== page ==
A leading human rights lawyer has criticised the UK Border Agency for subjecting LGBT asylum seekers to “inhuman and degrading” pressure to “prove” their sexual or gender identity.

A barrister at No 5 Chambers, S Chelvan, gave a lecture on Tuesday urging for reform of Border Agency tests, claiming that gay people are put under pressure to “prove” their sexuality when they try to claim asylum in the UK.

There are currently 80 countries which criminalise consensual same-sex activity, with five of those imposing the death penalty as punishment.

In 2010 it was ruled that gay or bisexual asylum seekers fleeing those countries should be allowed to remain in the UK on the grounds that their sexuality would endanger them if returned.

In response, the Border Agency has been perceived to have gone to extreme lengths in finding ways for LGBT asylum seekers to prove their sexuality or gender identity, resorting to box-ticking questionnaires in some cases.

Mr Chelvan spoke at the Law Society’s 11th Annual Stonewall Lecture, calling for a reform of the way the Border Agency treats LGBT asylum applications.

In an interview with the Huffington Post, Mr Chelvan said that the levels of suspicion faced by asylum seekers were so high some even felt pressured to show border agency officials homemade sex tapes.

He said: “There is an embedded culture of disbelief. we say immediately ‘we don’t believe you, you go away and prove it.’ It’s a clear breach of human rights, it’s inhuman and degrading.

“No court would ask a claimant to provide a film”, he said. “But gay asylum seekers feel they have to go to these lengths.

“They go to desperate measures. It shows the system has broken down to push gay asylum seekers to have to go to such extremes.”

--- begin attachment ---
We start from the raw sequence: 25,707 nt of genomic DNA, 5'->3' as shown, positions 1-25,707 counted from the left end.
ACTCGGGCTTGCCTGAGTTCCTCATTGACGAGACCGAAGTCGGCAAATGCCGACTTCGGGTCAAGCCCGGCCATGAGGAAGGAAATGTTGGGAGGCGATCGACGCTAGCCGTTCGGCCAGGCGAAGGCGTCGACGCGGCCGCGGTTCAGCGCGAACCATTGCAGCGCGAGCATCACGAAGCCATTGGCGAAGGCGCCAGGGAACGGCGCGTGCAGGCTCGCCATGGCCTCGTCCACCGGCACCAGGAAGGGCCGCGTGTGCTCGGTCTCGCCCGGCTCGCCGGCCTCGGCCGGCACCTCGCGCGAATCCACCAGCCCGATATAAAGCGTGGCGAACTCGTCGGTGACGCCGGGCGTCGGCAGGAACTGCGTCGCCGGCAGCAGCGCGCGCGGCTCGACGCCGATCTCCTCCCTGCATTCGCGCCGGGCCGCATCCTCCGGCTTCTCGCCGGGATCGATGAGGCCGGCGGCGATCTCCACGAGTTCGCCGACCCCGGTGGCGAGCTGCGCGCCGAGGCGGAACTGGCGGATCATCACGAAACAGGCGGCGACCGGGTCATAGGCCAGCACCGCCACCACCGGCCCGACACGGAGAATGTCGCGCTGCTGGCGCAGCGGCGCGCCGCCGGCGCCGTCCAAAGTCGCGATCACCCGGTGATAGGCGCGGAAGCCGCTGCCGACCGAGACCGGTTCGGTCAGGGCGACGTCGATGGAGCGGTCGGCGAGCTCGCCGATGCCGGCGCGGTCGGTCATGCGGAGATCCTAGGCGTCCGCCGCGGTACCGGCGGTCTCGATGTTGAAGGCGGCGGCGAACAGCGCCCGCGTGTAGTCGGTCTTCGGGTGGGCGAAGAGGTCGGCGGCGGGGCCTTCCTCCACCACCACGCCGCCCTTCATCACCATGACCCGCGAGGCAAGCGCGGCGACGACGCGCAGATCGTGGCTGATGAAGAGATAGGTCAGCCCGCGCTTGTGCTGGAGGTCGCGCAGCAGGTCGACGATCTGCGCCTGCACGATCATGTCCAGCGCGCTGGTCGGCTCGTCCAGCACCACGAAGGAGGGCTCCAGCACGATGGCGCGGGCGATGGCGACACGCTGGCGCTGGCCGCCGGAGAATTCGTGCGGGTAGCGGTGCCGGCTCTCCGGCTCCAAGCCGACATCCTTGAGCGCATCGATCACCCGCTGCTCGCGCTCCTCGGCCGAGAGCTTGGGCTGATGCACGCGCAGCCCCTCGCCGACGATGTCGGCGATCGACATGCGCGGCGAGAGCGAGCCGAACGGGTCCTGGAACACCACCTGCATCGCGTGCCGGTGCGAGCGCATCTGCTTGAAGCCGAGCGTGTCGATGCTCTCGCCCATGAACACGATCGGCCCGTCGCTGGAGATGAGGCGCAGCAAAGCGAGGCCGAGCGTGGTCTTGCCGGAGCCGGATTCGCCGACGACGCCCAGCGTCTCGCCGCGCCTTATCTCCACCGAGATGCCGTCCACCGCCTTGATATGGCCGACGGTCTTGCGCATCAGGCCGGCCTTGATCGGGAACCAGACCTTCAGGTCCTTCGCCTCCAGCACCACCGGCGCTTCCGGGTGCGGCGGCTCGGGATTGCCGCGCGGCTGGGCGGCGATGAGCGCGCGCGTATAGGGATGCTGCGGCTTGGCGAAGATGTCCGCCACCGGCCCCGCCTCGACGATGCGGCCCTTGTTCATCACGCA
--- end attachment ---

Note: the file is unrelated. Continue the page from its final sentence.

He spoke of one example which went to a high court: “In one case, we had an individual who had a gay friend of his who he met in a gay club in London, and they went to an underwear party. He described how they were attracted to each other, they both said they showed signs of that.

“But the UK Border Agency said any straight person could have gone to that club. But would a straight person have stripped down to his underwear? And the friend agreed they both got aroused at the sight of each other.

“We had to go to the high court, to the tribunal and have all his friends come to give evidence and describe such scenarios, in public. It should never have got to that stage.

“The immigration judge said to his star witness, ‘well, you personally haven’t had sex with him, so how do you know?'”

Mr Chelvan said, “Gay and lesbian asylum seekers come to the UK for protection, but a culture of disbelief sees some go to extreme lengths to prove their sexuality.

“They find themselves in an intolerable position. It is inhumane. It is wrong.”

Lucy Scott-Moncrieff, president of the Law Society, said: “We tend to think that, in terms of LGBT rights and protections, we’ve got it right. That in the UK, LGBT individuals have equal rights and are protected against discrimination.

“Yet there is a question whether these rights and protections apply to the most vulnerable individuals: asylum seekers who have fled to the UK because in their country of origin their situation is so dire, so desperate that they fear for their own safety.”

Last month student and LGBT activist Serigne Tacko Mbengue was asked to prove that he was gay to uphold his asylum claim.